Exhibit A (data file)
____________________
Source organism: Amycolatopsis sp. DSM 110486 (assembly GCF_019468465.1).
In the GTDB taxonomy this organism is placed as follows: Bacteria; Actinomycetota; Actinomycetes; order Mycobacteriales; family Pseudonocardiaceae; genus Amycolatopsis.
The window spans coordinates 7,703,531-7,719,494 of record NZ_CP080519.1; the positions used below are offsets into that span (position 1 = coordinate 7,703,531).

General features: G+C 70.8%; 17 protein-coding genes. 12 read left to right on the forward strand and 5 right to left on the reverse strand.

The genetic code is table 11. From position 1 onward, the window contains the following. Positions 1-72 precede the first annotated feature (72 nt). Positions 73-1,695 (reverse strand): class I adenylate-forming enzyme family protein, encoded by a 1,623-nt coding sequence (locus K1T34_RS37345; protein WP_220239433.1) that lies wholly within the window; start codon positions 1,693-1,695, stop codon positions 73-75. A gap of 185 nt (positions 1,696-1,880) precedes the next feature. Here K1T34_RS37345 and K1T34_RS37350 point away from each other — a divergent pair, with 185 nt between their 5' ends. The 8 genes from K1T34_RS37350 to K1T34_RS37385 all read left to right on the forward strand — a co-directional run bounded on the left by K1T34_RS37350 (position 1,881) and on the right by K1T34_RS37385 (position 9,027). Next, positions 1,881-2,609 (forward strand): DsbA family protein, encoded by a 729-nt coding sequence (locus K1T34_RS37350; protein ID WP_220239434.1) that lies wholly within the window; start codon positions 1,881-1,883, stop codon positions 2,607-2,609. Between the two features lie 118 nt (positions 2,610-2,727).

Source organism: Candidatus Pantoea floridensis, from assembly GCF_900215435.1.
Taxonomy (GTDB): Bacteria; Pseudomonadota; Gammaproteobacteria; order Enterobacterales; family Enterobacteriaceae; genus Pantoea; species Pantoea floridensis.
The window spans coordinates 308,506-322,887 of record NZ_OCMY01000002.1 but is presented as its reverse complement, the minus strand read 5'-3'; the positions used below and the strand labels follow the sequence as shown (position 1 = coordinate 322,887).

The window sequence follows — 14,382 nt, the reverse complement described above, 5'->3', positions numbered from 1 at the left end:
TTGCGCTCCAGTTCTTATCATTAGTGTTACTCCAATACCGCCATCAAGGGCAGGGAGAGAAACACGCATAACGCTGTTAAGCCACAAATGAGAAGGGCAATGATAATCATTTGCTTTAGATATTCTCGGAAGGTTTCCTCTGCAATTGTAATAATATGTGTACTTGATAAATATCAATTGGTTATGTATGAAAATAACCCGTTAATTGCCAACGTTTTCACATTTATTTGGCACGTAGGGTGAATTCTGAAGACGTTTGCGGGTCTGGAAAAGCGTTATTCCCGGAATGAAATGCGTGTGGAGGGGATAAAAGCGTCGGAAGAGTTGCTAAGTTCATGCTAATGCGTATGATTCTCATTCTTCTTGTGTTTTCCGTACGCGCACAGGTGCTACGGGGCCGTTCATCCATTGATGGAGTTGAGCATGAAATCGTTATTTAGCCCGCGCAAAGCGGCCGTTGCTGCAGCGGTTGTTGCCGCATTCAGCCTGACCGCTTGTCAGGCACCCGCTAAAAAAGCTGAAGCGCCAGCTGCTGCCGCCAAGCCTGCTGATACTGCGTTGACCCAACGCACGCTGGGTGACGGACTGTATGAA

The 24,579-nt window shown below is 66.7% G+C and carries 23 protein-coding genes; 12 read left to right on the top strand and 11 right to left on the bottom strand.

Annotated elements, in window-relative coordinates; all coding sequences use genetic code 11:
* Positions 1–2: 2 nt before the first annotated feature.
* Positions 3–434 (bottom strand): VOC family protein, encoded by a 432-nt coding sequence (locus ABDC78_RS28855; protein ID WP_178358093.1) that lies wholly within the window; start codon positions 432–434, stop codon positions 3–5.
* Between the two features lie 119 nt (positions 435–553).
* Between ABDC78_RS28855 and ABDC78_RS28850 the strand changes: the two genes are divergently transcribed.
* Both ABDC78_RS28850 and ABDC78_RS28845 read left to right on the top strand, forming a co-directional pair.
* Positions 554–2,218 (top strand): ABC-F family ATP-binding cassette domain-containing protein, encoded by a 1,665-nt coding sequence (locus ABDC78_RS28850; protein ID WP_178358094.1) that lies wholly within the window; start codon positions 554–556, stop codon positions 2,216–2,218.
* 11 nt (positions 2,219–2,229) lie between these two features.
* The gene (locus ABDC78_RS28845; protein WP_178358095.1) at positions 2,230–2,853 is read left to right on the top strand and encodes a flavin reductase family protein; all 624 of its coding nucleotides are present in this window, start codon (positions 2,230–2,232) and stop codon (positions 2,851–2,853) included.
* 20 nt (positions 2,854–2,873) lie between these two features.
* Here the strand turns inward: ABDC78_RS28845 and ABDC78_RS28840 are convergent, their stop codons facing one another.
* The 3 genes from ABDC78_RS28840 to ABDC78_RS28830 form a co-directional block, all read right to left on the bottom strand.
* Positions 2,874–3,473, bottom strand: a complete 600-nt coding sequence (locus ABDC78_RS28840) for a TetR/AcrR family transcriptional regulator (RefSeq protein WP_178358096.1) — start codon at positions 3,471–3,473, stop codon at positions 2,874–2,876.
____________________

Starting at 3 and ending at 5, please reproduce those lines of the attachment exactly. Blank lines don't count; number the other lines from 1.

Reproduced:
The window spans coordinates 7,703,531-7,719,494 of record NZ_CP080519.1; the positions used below are offsets into that span (position 1 = coordinate 7,703,531).

General features: G+C 70.8%; 17 protein-coding genes. 12 read left to right on the forward strand and 5 right to left on the reverse strand.

The genetic code is table 11. From position 1 onward, the window contains the following. Positions 1-72 precede the first annotated feature (72 nt). Positions 73-1,695 (reverse strand): class I adenylate-forming enzyme family protein, encoded by a 1,623-nt coding sequence (locus K1T34_RS37345; protein WP_220239433.1) that lies wholly within the window; start codon positions 1,693-1,695, stop codon positions 73-75. A gap of 185 nt (positions 1,696-1,880) precedes the next feature. Here K1T34_RS37345 and K1T34_RS37350 point away from each other — a divergent pair, with 185 nt between their 5' ends. The 8 genes from K1T34_RS37350 to K1T34_RS37385 all read left to right on the forward strand — a co-directional run bounded on the left by K1T34_RS37350 (position 1,881) and on the right by K1T34_RS37385 (position 9,027). Next, positions 1,881-2,609 (forward strand): DsbA family protein, encoded by a 729-nt coding sequence (locus K1T34_RS37350; protein ID WP_220239434.1) that lies wholly within the window; start codon positions 1,881-1,883, stop codon positions 2,607-2,609. Between the two features lie 118 nt (positions 2,610-2,727).